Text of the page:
Macromareal (a rising tide lists all boats) approaches the tidal range of the Bay of Fundy and its documentation in tide tables and real data through a series of interrelated works that explore ways of understanding natural processes, and our relationship to those processes as perceived from different vantage points and through different scales of time. The history of human interaction with the Bay, including tide-related industries and oceanographic research in the Parrsboro area offered unique opportunities to create a body of work that explores the relationships between human actions, the coastal landscape, and tidal patterns and processes. Parrsboro’s proximity to the Fundy Geological Museum, the FORCE tidal power research station, the Ottawa House Museum, and Maritime Museum of the Atlantic presented further opportunities to investigate & incorporate both historical documents and current scientific research into our creative process. Moreover, the Bay and its tides also figure prominently in Mi’kmaw legend and story; this oral tradition situates geological history and processes firmly in the living memory of the Mi’kmaw, as known and understood history, independent of Western scientific ‘authority’ on the subject.
This is a collaborative project with composer and sound artist Scott Smallwood. MACROMAREAL developed over the course of two residencies (2016 & 2017) at Main & Station in Parrsboro, NS. Through the lens of the Fundy tides and their impact on a specific place (Parrsboro, NS), MACROMAREAL offers an opportunity to consider the different scales of time and memory we each experience (geological, tidal/celestial, transgenerational, diurnal, the brevity of a human lifespan), and the processes of change, loss, and transformation inherent in each of them.
By extension, MACROMAREAL draws attention to the intersection of human activities, time and the tidal environment, particularly the cyclic, durational aspects of living systems, human life, and work on or near tidal waters. Humans have sought to understand and harness the power of the world’s tides historically, and in the present; now more than ever, it is vital to understand our relationship to (and impact on) this immensely powerful natural phenomenon.
For 2017, we were both recipients of Nonesuch Fellowships: Scott Smallwood has received the 2017 Henning Bauer Fellowship for Music & Sound Art, and I have received the 2017 Esther Hageman Fellowship for Sculpture & Land Art.
We are grateful to Main & Station, the Alberta Foundation for the Arts, and the University of Alberta for their financial support of this work, to The Maritime Museum of the Atlantic, especially Roger Marsters, PhD, Curator of Marine History, for their generous in-kind support, and the Parrsboro Community for encouragement and in-kind assistance: Judith Bauer, Harvey Lev, Randy Corcoran, Mary McPhee, and John Waldron for their assistance in the realization of this project; Susan Clarke and Lisa Miller at Ottawa House Museum, for their generosity with their time and collections, and for the in-kind support, and to the generous and adventurous local musicians who made “Macromareal Prelude: In Fog and Storm and Sunshine” a reality: Kyle Dinaut, Michael Fuller, Timi Levy, Jamie Oatt, Bruce Robertson, Joel Robertson, and Krista Wells.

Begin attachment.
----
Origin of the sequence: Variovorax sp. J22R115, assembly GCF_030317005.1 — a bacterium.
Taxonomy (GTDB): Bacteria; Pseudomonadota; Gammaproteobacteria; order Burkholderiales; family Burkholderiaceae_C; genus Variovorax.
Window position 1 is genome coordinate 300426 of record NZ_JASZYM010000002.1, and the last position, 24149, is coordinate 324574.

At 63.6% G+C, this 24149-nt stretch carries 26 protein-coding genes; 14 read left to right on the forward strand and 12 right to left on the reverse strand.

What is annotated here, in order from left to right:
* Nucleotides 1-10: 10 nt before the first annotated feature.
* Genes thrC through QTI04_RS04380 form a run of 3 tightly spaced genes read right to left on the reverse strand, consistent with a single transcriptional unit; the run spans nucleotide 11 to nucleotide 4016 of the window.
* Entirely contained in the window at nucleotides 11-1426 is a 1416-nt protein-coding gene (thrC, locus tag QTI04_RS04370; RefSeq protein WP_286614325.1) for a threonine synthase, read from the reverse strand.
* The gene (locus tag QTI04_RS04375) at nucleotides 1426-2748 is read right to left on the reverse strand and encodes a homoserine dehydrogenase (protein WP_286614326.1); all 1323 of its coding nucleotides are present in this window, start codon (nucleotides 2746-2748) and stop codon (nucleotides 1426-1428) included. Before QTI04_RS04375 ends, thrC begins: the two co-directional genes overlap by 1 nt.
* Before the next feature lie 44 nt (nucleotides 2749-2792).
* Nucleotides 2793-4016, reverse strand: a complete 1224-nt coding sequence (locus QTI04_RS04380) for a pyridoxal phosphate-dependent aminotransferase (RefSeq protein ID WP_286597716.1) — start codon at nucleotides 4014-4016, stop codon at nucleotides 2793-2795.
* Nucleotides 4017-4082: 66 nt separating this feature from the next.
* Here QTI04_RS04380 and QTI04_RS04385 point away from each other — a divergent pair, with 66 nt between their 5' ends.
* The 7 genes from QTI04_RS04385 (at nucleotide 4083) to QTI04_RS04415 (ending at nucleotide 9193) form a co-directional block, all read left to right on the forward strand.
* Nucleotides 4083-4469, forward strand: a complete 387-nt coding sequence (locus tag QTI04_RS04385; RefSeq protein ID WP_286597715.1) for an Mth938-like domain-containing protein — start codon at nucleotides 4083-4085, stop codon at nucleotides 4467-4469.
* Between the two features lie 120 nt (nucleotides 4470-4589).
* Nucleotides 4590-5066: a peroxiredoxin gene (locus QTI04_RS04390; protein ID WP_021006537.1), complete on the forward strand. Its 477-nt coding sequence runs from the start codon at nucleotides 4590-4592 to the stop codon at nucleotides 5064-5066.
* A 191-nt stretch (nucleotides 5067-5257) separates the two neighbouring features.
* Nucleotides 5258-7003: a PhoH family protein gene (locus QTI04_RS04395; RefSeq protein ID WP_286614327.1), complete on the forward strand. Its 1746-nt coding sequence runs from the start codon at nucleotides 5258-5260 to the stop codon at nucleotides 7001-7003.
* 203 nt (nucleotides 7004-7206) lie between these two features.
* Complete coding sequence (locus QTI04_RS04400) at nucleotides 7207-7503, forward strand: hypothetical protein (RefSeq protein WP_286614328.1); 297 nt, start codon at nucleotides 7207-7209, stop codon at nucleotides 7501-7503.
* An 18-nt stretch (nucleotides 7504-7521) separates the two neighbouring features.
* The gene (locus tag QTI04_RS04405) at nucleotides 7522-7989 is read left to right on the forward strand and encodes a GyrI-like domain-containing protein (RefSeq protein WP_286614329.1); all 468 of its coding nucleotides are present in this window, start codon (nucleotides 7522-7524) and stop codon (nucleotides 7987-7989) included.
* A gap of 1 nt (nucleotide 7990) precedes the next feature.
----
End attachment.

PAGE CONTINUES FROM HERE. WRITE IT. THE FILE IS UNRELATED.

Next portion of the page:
The first exhibition of work from this project was presented at Main & Station Gallery in Parrsboro NS, summer of 2017, at the end of our second residency. In addition to the gallery exhibition, we presented a live performance of a score Scott wrote for the project.
Gallery 1: Rehearsal for “Macromareal Prelude: In Fog and Storm and Sunshine” at First Beach, Parrsboro NS, 5 August 2017
Gallery 2: Debut Performance, “Macromareal Prelude”, Nonesuch Centre for the Performing Arts, Parrsboro NS, 6 August 2017
Gallery 3: Exhibition Stills, Main & Station Parrsboro NS, 2017
Exhibition Walk-Through Video from Main & Station:
Video from Tidal Time Projection/ Installation from Main & Station:
The 2020 iteration of the project – presented at SNAP GALLERY in Edmonton AB – has evolved from additional research and subsequent presentations at the IAST (Interactive Art, Science, and Technology) Crossing Boundaries Symposium at University of Lethbridge (2018) and at Emily Carr University of Art & Design (2019). The resulting work combines new print work (principally cyanotype), found-object sculptural elements, video, and sound works to create a multi-layered environment that allows viewers to consider the interactions between human-built spaces and things, intertidal environments, and ocean ecosystems globally. Crucial to this exploration of place is the incorporation of different ways of knowing and understanding natural phenomena, and allowing space for connections between those types of knowledge to be come more apparent. We hope to create an opportunity for multiple truths to rub up against one another.
A short video walk through of macromareal (redux) at ~Diffuser Gallery, EUCAD, 2019.
Below, A gallery of work on exhibition at SNAP Gallery September 11 – October 10 2020.
The Artists Gratefully Acknowledge the Financial and In-kind support of: